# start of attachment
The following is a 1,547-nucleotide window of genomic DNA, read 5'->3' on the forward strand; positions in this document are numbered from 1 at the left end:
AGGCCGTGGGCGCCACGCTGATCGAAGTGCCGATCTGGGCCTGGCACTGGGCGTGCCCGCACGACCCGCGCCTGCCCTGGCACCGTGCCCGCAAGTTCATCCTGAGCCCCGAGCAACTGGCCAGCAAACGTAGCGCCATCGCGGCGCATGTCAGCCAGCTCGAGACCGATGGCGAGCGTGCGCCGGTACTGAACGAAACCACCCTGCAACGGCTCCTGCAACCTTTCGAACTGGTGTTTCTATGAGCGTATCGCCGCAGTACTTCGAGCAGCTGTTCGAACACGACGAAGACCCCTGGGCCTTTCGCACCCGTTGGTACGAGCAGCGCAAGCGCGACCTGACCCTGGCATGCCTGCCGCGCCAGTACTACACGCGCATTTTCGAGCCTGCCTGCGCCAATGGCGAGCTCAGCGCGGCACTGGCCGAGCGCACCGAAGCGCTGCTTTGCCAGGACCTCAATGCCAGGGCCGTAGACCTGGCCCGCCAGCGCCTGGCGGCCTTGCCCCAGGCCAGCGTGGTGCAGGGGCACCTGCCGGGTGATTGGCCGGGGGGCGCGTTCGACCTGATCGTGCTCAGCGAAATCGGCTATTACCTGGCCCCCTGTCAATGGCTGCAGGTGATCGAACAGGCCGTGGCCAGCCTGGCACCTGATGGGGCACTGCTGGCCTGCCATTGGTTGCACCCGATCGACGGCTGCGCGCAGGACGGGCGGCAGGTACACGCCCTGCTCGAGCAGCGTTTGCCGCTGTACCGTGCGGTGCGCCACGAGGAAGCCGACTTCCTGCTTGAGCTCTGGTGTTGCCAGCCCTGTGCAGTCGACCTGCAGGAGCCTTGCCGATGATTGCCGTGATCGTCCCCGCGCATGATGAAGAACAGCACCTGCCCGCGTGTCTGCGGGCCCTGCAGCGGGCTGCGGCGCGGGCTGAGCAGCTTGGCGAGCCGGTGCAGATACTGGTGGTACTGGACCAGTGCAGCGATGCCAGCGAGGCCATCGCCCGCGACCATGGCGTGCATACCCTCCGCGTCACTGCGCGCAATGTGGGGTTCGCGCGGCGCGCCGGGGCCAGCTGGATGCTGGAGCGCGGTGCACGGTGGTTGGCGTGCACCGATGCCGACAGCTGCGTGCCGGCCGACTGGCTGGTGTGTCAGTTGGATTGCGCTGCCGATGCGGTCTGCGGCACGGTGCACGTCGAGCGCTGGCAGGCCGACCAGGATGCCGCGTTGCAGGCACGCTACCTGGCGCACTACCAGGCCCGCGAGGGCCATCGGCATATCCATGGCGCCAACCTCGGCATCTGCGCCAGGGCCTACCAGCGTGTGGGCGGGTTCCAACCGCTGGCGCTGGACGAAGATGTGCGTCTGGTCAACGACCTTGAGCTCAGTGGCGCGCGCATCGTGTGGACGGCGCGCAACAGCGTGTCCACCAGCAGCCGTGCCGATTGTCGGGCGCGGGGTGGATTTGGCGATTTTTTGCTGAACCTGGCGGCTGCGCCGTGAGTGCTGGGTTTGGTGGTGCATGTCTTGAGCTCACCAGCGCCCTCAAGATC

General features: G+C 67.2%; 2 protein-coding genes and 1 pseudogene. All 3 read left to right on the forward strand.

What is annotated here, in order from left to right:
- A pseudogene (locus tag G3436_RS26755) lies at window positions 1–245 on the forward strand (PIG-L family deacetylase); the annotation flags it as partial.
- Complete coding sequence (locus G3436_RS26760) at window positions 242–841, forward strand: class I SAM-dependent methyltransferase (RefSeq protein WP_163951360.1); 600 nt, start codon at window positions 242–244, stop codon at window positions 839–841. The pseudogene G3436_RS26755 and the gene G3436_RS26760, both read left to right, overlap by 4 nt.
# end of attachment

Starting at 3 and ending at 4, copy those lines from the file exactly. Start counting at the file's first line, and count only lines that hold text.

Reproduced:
General features: G+C 67.2%; 2 protein-coding genes and 1 pseudogene. All 3 read left to right on the forward strand.

What is annotated here, in order from left to right: